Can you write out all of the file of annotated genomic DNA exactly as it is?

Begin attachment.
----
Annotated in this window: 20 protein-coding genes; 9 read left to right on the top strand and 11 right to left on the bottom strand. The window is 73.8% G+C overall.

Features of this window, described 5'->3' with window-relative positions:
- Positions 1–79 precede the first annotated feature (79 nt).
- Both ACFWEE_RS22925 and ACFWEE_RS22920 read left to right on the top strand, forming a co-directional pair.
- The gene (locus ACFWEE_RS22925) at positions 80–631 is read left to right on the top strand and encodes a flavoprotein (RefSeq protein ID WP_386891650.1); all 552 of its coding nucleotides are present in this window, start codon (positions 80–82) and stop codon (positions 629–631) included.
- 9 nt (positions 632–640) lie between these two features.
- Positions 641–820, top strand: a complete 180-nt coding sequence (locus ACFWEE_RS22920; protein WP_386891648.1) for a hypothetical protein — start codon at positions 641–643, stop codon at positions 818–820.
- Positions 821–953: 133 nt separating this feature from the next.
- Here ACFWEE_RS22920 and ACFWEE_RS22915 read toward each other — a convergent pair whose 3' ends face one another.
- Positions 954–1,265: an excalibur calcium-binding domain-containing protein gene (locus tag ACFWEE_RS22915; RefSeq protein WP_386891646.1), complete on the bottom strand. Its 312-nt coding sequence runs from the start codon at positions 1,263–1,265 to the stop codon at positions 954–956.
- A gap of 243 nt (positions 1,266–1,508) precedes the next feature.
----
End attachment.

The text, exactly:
Annotated in this window: 20 protein-coding genes; 9 read left to right on the top strand and 11 right to left on the bottom strand. The window is 73.8% G+C overall.

Features of this window, described 5'->3' with window-relative positions:
- Positions 1–79 precede the first annotated feature (79 nt).
- Both ACFWEE_RS22925 and ACFWEE_RS22920 read left to right on the top strand, forming a co-directional pair.
- The gene (locus ACFWEE_RS22925) at positions 80–631 is read left to right on the top strand and encodes a flavoprotein (RefSeq protein ID WP_386891650.1); all 552 of its coding nucleotides are present in this window, start codon (positions 80–82) and stop codon (positions 629–631) included.
- 9 nt (positions 632–640) lie between these two features.
- Positions 641–820, top strand: a complete 180-nt coding sequence (locus ACFWEE_RS22920; protein WP_386891648.1) for a hypothetical protein — start codon at positions 641–643, stop codon at positions 818–820.
- Positions 821–953: 133 nt separating this feature from the next.
- Here ACFWEE_RS22920 and ACFWEE_RS22915 read toward each other — a convergent pair whose 3' ends face one another.
- Positions 954–1,265: an excalibur calcium-binding domain-containing protein gene (locus tag ACFWEE_RS22915; RefSeq protein WP_386891646.1), complete on the bottom strand. Its 312-nt coding sequence runs from the start codon at positions 1,263–1,265 to the stop codon at positions 954–956.
- A gap of 243 nt (positions 1,266–1,508) precedes the next feature.